The Great Gatsby

He had one of those rare smiles with a quality of eternal reassurance in it that you may come across four or five times in life. It faced, or seemed to face, the whole external world for an instant and then concentrated on you with an irresistible prejudice in your favour. It understood you just as far as you wanted to be understood, believed in you as you would like to believe in yourself.” – Nick Carraway

F. Scott Fitzgerald’s novel The Great Gatsby, follows the story of Nick Carraway our narrator, and the events that take place over the summer of 1922.  Nick having moved from the Midwest to New York and rents a small house on Long Island next door to the extravagant mansion of Jay Gatsby a theatrical, charismatic man with a mysterious past.  After receiving an invitation by this mysterious millionaire to attend one of his extravagant parties Nick and Gatsby become friends and over the summer discovers that Gatsby’s vast fortune was amassed in order to win the affections of a love he lost five years ago.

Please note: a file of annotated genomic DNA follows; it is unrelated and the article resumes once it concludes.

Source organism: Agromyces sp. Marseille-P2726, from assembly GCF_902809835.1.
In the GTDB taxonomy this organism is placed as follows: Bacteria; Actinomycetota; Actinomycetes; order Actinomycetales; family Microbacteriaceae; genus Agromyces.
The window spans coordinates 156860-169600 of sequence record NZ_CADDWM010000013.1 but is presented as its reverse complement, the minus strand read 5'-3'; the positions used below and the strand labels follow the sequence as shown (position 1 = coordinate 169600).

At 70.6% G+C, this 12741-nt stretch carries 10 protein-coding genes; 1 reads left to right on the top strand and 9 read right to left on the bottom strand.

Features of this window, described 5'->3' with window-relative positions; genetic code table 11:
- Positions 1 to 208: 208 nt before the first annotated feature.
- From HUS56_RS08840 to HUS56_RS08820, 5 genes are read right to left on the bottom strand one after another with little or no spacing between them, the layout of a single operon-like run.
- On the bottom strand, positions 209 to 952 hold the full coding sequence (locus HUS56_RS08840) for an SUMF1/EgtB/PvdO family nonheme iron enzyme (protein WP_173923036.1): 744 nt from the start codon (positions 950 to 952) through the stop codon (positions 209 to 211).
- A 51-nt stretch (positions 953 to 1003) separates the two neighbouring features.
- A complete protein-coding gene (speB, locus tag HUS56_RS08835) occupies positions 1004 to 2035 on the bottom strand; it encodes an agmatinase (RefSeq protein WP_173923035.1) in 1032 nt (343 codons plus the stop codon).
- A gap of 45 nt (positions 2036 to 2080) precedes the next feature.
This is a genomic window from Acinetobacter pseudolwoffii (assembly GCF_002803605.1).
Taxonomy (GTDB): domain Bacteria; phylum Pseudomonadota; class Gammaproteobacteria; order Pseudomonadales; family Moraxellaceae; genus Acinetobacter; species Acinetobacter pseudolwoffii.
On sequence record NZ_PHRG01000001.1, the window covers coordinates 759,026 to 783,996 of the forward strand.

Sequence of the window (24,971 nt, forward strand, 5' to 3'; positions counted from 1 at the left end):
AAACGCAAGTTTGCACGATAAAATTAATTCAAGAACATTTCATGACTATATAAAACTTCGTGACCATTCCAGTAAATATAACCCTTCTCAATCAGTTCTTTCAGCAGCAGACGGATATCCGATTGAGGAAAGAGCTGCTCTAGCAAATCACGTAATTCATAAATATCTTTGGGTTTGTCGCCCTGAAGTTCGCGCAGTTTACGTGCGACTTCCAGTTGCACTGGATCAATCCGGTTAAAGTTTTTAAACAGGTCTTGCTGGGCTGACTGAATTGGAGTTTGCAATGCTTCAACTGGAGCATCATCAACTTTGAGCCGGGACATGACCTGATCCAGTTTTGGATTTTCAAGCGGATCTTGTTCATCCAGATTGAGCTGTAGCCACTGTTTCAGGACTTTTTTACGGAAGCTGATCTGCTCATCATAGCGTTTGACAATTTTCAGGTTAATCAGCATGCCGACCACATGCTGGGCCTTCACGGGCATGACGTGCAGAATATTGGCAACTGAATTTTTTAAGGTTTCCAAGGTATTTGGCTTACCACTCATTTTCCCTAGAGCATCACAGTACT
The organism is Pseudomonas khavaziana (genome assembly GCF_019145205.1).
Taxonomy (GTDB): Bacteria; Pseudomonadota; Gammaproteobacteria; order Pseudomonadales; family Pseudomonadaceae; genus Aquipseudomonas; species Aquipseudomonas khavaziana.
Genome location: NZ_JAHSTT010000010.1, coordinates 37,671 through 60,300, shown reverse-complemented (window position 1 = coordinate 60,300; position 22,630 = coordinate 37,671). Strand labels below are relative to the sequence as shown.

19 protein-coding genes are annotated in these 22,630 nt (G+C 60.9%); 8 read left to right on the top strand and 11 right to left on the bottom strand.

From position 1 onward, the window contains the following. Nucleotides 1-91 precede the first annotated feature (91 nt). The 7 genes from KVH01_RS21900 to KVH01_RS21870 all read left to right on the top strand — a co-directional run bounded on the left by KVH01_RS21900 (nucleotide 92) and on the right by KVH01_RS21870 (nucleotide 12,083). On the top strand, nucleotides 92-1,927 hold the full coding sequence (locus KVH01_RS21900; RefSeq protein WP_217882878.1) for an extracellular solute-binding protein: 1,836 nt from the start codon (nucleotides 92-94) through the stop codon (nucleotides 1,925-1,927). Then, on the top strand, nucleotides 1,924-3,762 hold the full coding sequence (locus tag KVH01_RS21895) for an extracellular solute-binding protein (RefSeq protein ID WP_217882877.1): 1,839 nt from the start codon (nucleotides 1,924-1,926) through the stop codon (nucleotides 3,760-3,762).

The Great Gatsby is one of my favourite novels.  Fitzgerald has an astonishing ability to turn a phrase, and the great Gatsby is full of maxims and idioms that are both humorous and immensely insightful.  The book itself has a way of ensnaring you so that you can’t seem to put it down, I even found myself reading passages again and again for the sheer joy of it.   My emotions were constantly changing, anger, mystery, hope, in such a smooth and eloquent way that you just become part of the novel and associate with the characters themselves.  Fitzgerald’s use of figurative language in this story is what makes it flow and sound like poetry.  Published in 1925, The Great Gatsby is a classic piece of American fiction. A tragedy that in its melancholy finds a light-hearted humour and is incredibly insightful.  Most of all The Great Gatsby is about something we all can relate to, an almost delusional kind of love that in the end, whether rightly or wrongly, robs life of all its purpose and vitality and our inability to move beyond the past.


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